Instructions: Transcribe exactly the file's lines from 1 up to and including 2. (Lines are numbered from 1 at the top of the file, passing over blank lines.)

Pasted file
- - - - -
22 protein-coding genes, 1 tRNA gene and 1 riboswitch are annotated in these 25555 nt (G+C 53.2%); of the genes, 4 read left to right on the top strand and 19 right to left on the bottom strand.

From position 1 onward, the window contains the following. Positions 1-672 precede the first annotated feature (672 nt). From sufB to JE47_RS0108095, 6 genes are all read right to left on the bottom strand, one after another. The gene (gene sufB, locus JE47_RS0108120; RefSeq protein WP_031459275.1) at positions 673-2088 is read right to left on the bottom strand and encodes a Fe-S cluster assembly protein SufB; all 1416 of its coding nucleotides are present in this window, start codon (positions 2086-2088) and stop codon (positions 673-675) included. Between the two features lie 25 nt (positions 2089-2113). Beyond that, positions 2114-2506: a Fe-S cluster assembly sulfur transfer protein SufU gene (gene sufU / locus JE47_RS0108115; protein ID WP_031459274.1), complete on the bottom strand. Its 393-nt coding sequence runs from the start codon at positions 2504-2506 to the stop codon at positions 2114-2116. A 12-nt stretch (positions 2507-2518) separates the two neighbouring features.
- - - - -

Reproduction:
22 protein-coding genes, 1 tRNA gene and 1 riboswitch are annotated in these 25555 nt (G+C 53.2%); of the genes, 4 read left to right on the top strand and 19 right to left on the bottom strand.

From position 1 onward, the window contains the following. Positions 1-672 precede the first annotated feature (672 nt). From sufB to JE47_RS0108095, 6 genes are all read right to left on the bottom strand, one after another. The gene (gene sufB, locus JE47_RS0108120; RefSeq protein WP_031459275.1) at positions 673-2088 is read right to left on the bottom strand and encodes a Fe-S cluster assembly protein SufB; all 1416 of its coding nucleotides are present in this window, start codon (positions 2086-2088) and stop codon (positions 673-675) included. Between the two features lie 25 nt (positions 2089-2113). Beyond that, positions 2114-2506: a Fe-S cluster assembly sulfur transfer protein SufU gene (gene sufU / locus JE47_RS0108115; protein ID WP_031459274.1), complete on the bottom strand. Its 393-nt coding sequence runs from the start codon at positions 2504-2506 to the stop codon at positions 2114-2116. A 12-nt stretch (positions 2507-2518) separates the two neighbouring features.